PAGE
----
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Uric acid is elevated in children with obesity and decreased after a lifestyle-induced weight loss intervention.

Authors:

Rasmus Møller Jørgensen ,

Steno Diabetes Center Aarhus, Aarhus University Hospital, Denmark Health, University of Aarhus Dept. of Pediatrics, Randers Regional Hospital, DK
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Bjarke Bøttger,

Steno Diabetes Center Aarhus, Aarhus University Hospital, Denmark, DK
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Esben Thyssen Vestergaard,

Steno Diabetes Center Aarhus, Aarhus University Hospital, Denmark Dept. of Pediatrics, Randers Regional Hospital Dept. of Clinical Medicine, University of Aarhus, DK
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Britta Kremke,

Dept. of Pediatrics, Randers Regional Hospital, DK
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Rikke Frederiksen Bahnsen,

Dept. of Pediatrics, Randers Regional Hospital, DK
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Bent Windelborg Nielsen,

Dept. of Pediatrics, Randers Regional Hospital, DK
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Jens Meldgaard Bruun1.4

Steno Diabetes Center Aarhus, Aarhus University Hospital, Denmark Dept. of Clinical Medicine, University of Aarhus, DK
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Abstract

Introduction: Childhood obesity may be associated with continuous obesity into adulthood and development of obesity-related comorbidities. In adult, studies have demonstrated an association between circulating levels of uric acid (UA), body mass index (BMI), and the development of type 2 diabetes and the metabolic syndrome. The aim of the current study was to investigate the relationship between UA in children and adolescents with obesity, involved in a municipality-based lifestyle intervention.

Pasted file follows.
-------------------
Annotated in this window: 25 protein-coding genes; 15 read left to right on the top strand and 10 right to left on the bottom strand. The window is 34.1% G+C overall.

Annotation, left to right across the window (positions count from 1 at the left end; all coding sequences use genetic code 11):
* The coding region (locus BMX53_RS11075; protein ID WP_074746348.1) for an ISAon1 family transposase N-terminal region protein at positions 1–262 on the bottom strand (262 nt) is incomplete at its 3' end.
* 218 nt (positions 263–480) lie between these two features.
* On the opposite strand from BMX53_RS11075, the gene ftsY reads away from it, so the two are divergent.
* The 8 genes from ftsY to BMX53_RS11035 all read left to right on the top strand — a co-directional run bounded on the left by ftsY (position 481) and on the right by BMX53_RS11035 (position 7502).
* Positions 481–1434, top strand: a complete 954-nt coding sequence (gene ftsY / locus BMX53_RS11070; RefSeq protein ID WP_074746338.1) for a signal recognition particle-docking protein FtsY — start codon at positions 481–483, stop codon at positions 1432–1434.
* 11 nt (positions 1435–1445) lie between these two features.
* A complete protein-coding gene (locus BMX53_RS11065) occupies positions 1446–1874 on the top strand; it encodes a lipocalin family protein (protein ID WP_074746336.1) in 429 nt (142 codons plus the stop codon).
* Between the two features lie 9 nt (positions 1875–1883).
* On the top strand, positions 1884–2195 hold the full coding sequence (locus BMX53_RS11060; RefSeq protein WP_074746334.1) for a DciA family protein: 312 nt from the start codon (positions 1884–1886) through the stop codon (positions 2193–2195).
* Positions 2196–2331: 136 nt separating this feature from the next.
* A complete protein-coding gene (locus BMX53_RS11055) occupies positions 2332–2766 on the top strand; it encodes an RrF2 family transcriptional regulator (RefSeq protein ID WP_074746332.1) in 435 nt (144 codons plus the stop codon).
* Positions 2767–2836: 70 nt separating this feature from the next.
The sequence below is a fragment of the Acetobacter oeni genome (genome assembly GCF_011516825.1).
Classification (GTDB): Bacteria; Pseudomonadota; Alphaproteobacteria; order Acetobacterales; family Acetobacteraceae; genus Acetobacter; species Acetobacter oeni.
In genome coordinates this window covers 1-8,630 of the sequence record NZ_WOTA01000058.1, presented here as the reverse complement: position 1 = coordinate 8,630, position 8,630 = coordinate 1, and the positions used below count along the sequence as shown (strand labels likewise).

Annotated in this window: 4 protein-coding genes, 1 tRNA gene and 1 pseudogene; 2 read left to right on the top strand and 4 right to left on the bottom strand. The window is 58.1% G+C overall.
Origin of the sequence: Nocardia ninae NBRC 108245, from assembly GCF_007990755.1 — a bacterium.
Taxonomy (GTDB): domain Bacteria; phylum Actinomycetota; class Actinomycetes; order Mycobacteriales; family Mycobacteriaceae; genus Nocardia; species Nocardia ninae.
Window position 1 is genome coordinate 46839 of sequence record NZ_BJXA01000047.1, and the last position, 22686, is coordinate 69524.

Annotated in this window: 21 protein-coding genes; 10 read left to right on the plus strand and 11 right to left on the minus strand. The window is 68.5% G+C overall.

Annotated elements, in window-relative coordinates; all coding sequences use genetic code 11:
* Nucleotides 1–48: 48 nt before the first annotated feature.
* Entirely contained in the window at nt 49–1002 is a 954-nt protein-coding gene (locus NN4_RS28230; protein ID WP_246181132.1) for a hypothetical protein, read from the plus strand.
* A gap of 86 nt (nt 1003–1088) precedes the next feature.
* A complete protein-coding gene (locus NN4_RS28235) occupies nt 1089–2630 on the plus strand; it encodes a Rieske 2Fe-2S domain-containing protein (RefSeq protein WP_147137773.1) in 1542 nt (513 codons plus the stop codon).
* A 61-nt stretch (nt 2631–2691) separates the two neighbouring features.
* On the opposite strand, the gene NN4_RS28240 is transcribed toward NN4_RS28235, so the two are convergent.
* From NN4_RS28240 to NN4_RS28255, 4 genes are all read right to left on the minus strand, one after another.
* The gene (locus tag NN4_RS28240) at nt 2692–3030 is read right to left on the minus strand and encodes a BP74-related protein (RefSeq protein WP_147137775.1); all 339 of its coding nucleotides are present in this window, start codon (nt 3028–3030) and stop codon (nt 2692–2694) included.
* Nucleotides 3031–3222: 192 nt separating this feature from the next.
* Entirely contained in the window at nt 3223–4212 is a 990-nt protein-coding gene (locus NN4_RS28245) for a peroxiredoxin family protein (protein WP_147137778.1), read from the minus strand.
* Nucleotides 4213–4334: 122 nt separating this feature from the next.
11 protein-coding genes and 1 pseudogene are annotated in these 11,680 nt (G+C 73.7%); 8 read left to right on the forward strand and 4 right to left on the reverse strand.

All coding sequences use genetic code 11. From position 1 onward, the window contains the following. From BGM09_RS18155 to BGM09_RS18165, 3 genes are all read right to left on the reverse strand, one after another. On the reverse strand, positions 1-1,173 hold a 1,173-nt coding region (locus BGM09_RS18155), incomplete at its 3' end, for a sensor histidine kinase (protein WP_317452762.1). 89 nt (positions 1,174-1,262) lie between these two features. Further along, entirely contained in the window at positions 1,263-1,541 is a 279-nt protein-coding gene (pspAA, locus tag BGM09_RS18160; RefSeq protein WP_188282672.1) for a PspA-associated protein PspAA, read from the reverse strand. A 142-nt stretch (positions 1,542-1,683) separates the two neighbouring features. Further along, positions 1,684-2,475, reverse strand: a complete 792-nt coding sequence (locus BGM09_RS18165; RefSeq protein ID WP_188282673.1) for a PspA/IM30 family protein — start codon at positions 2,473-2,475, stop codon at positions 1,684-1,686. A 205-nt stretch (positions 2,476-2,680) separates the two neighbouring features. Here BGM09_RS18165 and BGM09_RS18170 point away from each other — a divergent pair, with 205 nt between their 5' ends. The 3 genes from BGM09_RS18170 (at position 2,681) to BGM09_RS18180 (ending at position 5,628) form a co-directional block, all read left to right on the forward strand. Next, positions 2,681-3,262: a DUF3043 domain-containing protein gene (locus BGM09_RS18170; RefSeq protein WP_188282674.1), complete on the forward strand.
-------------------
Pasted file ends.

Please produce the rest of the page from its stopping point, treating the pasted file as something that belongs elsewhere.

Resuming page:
Methods: One hundred and seventy-one children (age 4-18), with a body mass index standard deviation score (BMI-SDS) of +2 or higher were included in a multifactorial lifestyle intervention study. The intervention was a collaboration between the children, parents, community healthcare workers and the regional hospital. The children who participated, were annually invited to the hospital for anthropometrics, blood samples and DEXA-scans for up to 3 years. In between, the children were seen up 8 times per year by a community healthcare worker. Eighty-nine children were included for follow-up analysis.

Results: After a follow-up of 20.7 ± 9.4 months a reduction in BMI-SDS of -0.34 ± 0.53 (p < 0.01) was observed. In parallel, UA was found to be positively associated with changes in BMI-SDS. UA levels decreased in the 76 children who lost weight during the intervention, conversely, UA increased in the 23 children who gained weight during the intervention (p < 0.01 between groups).

Conclusion: Interestingly, UA was found to correlate with measures of childhood obesity, and for the first time this study demonstrates a positive relationship between weight reduction in children with obesity and changes in UA.

Implications for applicability: This study implies that UA may be used as a marker when assessing health conditions (i.e. BMI-SDS) in children with obesity.

How to Cite: Møller Jørgensen R, Bøttger B, Vestergaard ET, Kremke B, Bahnsen RF, Nielsen BW, et al.. Uric acid is elevated in children with obesity and decreased after a lifestyle-induced weight loss intervention.. International Journal of Integrated Care. 2022;22(S3):32. DOI: http://doi.org/10.5334/ijic.ICIC22272
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Published on 04 Nov 2022.

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